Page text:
As Australia’s household debt levels hover at record highs, many people are turning to risky ‘debt assistance’ services to manage their money instead of taking simple steps to handle their finances themselves.
Melbourne-based consumer advocacy group Consumer Action Law Centre warned these services, often described as ‘debt vultures’, offer to help debt-stricken Australians navigate their financial difficulties but take a substantial fee for doing so.
The comments were made in a submission to the Senate Standing Committee on Economics’ Inquiry into Credit and financial services targeted at Australians at risk of financial hardship, which was announced by the government on October 18.
Consumer Action Law Centre’s senior policy analyst Cat Newton said these businesses exploited loopholes in existing legislation to operate outside of debt and credit laws.
“Those loopholes in our laws and regulations need to be closed to make sure that all companies are acting fairly and playing by the same rules, and to make sure that we’re supporting people who are in financial hardship to get the good help that they need, rather than have companies take their cut on the way through,” Ms Newton said.
These services take advantage of people suffering financial hardship and have inherent conflicts of interest in the way they generate their revenue, Ms Newton said.
The New Daily looked at the ways ordinary Australians can manage their debts without relying on fee-charging ‘assistance’ providers.
DIY debt management
Dianne Dejanovic, senior financial counsellor with the National Debt Helpline, said managing debt was a case-by-case basis as everyone’s circumstances differed, but there are some common strategies that can help.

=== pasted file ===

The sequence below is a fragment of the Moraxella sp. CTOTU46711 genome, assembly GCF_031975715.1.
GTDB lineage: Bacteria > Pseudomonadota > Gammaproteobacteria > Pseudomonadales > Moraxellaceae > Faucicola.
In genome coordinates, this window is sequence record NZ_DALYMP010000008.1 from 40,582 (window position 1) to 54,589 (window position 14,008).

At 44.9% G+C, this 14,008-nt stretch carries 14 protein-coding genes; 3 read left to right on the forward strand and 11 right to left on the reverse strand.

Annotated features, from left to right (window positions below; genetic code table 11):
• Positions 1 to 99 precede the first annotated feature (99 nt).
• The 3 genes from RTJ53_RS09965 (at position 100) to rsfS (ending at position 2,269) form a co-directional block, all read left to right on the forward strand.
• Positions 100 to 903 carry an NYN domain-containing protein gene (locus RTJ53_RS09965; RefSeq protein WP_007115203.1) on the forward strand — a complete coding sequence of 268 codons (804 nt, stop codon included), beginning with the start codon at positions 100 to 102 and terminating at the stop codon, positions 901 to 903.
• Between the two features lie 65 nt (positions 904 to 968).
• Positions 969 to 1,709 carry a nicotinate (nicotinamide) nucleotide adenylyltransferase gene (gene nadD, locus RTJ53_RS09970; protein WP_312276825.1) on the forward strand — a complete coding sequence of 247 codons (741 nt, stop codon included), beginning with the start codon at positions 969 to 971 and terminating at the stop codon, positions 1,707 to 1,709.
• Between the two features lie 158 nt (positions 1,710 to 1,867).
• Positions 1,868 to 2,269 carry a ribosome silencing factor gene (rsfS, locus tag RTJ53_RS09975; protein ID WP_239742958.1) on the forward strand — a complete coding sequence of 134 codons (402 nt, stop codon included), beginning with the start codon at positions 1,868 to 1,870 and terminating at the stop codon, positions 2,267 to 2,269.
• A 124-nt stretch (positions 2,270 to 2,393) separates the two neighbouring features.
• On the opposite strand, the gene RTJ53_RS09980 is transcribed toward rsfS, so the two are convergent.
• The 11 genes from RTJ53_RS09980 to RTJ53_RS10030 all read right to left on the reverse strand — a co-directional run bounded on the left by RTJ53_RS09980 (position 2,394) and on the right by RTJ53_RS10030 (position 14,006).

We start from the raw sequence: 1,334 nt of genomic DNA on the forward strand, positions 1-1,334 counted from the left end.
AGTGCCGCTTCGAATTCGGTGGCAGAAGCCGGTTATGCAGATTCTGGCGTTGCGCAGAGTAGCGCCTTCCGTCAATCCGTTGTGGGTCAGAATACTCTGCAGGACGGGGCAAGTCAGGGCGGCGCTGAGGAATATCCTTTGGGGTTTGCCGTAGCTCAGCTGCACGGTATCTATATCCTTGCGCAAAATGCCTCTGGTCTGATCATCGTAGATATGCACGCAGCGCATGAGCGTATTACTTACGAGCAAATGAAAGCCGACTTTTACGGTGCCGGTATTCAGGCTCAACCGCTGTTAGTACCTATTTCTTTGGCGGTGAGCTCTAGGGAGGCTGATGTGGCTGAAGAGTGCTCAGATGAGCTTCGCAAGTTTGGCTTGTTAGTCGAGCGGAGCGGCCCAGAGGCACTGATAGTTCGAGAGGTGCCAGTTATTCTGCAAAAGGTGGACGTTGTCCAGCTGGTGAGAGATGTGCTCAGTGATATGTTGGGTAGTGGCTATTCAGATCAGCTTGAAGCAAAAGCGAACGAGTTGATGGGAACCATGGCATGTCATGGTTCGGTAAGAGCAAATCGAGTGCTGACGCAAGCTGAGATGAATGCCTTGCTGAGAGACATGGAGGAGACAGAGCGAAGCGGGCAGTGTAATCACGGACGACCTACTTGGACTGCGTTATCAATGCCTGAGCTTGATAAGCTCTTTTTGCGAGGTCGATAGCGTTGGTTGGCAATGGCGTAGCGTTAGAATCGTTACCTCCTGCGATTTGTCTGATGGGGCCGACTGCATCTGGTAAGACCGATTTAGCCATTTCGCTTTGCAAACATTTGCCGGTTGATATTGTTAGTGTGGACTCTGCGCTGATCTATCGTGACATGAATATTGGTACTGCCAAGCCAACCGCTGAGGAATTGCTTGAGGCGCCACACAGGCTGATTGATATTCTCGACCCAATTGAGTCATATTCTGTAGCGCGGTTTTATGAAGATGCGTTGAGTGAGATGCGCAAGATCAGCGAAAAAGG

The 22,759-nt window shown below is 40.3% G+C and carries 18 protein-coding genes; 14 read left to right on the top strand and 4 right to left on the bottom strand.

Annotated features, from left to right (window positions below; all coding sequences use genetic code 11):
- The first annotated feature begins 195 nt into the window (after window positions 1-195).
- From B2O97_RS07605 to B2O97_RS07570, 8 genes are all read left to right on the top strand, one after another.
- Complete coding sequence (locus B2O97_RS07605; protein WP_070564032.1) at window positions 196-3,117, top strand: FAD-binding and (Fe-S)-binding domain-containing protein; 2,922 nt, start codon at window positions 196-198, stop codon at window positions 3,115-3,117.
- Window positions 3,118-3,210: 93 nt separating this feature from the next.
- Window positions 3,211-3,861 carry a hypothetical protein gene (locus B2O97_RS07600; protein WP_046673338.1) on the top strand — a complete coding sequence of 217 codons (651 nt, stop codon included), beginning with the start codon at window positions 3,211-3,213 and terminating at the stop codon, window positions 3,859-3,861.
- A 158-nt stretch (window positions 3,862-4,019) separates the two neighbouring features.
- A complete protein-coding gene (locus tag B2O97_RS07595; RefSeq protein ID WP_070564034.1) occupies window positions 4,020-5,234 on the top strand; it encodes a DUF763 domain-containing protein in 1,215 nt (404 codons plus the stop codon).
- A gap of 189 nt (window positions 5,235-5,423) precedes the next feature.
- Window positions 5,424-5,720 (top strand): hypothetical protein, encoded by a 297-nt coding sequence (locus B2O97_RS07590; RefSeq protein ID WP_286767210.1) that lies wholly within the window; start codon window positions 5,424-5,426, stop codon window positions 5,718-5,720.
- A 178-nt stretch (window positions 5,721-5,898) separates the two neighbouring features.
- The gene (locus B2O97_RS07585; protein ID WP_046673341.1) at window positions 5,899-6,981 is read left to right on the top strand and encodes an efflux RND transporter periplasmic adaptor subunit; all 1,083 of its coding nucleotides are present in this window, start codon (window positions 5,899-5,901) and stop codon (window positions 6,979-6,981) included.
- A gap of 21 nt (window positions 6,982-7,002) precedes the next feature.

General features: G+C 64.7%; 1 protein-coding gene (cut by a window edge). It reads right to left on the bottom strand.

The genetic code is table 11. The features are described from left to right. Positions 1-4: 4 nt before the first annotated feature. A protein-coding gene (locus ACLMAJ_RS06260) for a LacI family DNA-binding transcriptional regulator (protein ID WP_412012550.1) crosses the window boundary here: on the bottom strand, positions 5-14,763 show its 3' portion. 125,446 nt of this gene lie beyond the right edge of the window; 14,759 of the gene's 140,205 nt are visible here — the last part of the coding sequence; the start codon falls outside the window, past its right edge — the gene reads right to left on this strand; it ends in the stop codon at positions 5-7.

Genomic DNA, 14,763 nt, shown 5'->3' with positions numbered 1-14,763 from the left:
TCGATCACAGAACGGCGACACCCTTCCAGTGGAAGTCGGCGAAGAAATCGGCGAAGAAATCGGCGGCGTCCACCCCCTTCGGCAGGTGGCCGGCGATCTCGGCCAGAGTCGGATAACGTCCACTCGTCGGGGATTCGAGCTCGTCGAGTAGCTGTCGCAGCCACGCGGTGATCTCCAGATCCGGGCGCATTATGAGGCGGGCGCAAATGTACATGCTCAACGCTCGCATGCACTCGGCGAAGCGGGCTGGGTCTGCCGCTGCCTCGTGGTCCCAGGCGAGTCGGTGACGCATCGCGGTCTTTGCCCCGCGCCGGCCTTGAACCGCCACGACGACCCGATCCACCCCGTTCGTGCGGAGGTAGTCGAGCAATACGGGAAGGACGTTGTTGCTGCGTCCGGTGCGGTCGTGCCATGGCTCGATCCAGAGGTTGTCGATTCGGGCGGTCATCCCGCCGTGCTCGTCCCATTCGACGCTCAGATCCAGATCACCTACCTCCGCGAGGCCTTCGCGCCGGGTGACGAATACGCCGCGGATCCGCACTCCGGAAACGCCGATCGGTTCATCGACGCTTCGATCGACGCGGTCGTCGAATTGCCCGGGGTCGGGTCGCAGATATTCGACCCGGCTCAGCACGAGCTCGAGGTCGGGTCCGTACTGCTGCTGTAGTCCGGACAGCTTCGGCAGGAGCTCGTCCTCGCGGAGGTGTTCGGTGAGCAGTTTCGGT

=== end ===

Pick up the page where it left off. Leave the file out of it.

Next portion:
The best place to start, she said, was to simply look at your income and expenses, and try to find areas where savings can be made.
The MoneySmart website, operated by Australia’s market regulator ASIC, includes a budgeting tool that can help with this, Ms Dejanovic said.
Money saved here can then be put towards paying down debt, and in instances where someone owes multiple creditors, it can sometimes help to attack them one at a time by paying off extra with each repayment by using these additional funds.
In situations where someone has become unemployed this may not be enough, but that doesn’t mean there aren’t options available.
Instead of resorting to a debt assistance service, Ms Dejanovic said it was possible to negotiate with creditors for ‘hardship variations’ to their repayments, including freezing repayments for a time or reducing the amount that needs to be paid to make it more manageable.
However, this strategy is best suited to short-term financial difficulties, as it’s up to the creditor’s discretion whether or not to suspend interest repayments – meaning interest can accrue while someone’s repayments have frozen, increasing the amount owed.
Longer-term hardship can be trickier to manage, but again there is a multitude of avenues available, including insurance in superannuation for people who are injured and can no longer work, or selling assets where possible.
And, if things become too confusing, there is a number of independent online services that won’t add to the debt burden, including the National Debt Helpline (1800 007 007) and the MoneySmart website.